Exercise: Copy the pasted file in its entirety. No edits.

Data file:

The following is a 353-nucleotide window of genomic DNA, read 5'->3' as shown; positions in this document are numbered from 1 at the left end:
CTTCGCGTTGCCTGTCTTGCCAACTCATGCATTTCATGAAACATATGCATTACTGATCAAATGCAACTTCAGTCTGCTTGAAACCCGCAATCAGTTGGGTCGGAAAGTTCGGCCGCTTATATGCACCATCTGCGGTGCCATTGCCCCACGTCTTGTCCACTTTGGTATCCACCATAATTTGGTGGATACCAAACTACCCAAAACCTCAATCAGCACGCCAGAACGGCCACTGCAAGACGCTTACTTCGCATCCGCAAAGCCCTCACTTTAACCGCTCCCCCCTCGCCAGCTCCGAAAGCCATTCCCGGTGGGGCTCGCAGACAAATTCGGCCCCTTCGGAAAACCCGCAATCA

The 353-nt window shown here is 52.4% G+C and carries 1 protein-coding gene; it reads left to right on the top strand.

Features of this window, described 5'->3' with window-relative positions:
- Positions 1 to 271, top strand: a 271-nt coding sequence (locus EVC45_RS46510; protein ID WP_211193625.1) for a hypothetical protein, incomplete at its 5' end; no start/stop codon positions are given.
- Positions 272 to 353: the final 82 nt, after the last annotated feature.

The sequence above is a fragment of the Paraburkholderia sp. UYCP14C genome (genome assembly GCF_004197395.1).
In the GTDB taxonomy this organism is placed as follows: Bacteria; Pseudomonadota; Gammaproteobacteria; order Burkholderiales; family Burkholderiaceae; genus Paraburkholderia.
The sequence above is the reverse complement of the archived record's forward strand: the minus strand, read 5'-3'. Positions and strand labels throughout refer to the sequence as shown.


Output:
The following is a 353-nucleotide window of genomic DNA, read 5'->3' as shown; positions in this document are numbered from 1 at the left end:
CTTCGCGTTGCCTGTCTTGCCAACTCATGCATTTCATGAAACATATGCATTACTGATCAAATGCAACTTCAGTCTGCTTGAAACCCGCAATCAGTTGGGTCGGAAAGTTCGGCCGCTTATATGCACCATCTGCGGTGCCATTGCCCCACGTCTTGTCCACTTTGGTATCCACCATAATTTGGTGGATACCAAACTACCCAAAACCTCAATCAGCACGCCAGAACGGCCACTGCAAGACGCTTACTTCGCATCCGCAAAGCCCTCACTTTAACCGCTCCCCCCTCGCCAGCTCCGAAAGCCATTCCCGGTGGGGCTCGCAGACAAATTCGGCCCCTTCGGAAAACCCGCAATCA

The 353-nt window shown here is 52.4% G+C and carries 1 protein-coding gene; it reads left to right on the top strand.

Features of this window, described 5'->3' with window-relative positions:
- Positions 1 to 271, top strand: a 271-nt coding sequence (locus EVC45_RS46510; protein ID WP_211193625.1) for a hypothetical protein, incomplete at its 5' end; no start/stop codon positions are given.
- Positions 272 to 353: the final 82 nt, after the last annotated feature.

The sequence above is a fragment of the Paraburkholderia sp. UYCP14C genome (genome assembly GCF_004197395.1).
In the GTDB taxonomy this organism is placed as follows: Bacteria; Pseudomonadota; Gammaproteobacteria; order Burkholderiales; family Burkholderiaceae; genus Paraburkholderia.
The sequence above is the reverse complement of the archived record's forward strand: the minus strand, read 5'-3'. Positions and strand labels throughout refer to the sequence as shown.